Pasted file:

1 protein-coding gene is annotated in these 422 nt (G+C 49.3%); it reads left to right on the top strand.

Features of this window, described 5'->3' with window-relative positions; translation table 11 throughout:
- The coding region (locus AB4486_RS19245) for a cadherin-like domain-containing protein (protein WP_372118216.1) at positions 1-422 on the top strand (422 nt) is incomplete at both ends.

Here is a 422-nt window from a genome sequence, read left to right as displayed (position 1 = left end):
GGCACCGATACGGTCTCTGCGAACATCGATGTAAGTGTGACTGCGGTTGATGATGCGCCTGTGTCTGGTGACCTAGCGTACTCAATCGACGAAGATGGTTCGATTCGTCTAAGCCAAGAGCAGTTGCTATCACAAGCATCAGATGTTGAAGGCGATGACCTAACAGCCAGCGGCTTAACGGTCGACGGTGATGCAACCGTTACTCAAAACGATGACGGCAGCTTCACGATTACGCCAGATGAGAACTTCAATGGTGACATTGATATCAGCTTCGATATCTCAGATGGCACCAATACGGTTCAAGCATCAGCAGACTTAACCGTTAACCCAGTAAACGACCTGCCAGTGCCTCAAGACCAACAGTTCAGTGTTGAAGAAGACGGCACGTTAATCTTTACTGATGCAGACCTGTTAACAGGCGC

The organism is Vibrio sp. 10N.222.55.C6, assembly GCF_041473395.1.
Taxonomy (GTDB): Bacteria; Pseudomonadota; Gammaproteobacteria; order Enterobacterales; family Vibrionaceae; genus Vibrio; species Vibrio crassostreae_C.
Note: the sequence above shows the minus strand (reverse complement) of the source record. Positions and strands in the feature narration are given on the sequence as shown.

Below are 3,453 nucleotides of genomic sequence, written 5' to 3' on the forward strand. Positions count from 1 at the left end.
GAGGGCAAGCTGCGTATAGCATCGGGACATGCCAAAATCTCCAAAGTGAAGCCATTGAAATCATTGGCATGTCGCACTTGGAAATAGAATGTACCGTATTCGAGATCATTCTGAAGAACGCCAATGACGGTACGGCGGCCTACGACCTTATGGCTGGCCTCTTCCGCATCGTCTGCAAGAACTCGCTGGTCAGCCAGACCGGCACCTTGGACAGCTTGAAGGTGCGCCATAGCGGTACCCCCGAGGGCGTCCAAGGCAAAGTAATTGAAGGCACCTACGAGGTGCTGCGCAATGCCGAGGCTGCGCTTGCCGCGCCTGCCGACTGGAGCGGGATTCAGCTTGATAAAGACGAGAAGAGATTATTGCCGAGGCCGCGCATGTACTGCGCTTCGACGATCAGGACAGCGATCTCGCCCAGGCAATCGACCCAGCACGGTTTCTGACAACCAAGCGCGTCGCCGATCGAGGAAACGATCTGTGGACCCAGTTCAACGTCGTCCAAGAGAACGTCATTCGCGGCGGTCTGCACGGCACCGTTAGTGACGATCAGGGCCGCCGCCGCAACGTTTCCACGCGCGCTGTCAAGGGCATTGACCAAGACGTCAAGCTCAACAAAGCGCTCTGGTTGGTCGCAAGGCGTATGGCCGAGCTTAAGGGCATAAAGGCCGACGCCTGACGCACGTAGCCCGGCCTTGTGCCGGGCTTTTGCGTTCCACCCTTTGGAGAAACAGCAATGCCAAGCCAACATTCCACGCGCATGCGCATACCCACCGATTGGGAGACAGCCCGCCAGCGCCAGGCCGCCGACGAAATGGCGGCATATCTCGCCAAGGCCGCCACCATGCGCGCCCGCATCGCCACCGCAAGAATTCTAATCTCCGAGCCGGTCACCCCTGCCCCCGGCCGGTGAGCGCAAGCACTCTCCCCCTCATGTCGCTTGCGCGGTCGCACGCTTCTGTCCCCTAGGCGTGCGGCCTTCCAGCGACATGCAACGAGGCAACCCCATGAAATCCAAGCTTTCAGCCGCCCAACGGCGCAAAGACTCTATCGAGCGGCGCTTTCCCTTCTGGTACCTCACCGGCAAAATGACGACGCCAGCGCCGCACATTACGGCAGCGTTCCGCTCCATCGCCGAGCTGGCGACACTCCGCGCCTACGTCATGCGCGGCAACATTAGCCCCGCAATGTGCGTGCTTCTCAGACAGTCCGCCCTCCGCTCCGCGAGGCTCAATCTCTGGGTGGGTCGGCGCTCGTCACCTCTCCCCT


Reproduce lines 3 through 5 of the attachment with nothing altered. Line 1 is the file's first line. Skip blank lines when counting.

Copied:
- The coding region (locus AB4486_RS19245) for a cadherin-like domain-containing protein (protein WP_372118216.1) at positions 1-422 on the top strand (422 nt) is incomplete at both ends.

Here is a 422-nt window from a genome sequence, read left to right as displayed (position 1 = left end):
GGCACCGATACGGTCTCTGCGAACATCGATGTAAGTGTGACTGCGGTTGATGATGCGCCTGTGTCTGGTGACCTAGCGTACTCAATCGACGAAGATGGTTCGATTCGTCTAAGCCAAGAGCAGTTGCTATCACAAGCATCAGATGTTGAAGGCGATGACCTAACAGCCAGCGGCTTAACGGTCGACGGTGATGCAACCGTTACTCAAAACGATGACGGCAGCTTCACGATTACGCCAGATGAGAACTTCAATGGTGACATTGATATCAGCTTCGATATCTCAGATGGCACCAATACGGTTCAAGCATCAGCAGACTTAACCGTTAACCCAGTAAACGACCTGCCAGTGCCTCAAGACCAACAGTTCAGTGTTGAAGAAGACGGCACGTTAATCTTTACTGATGCAGACCTGTTAACAGGCGC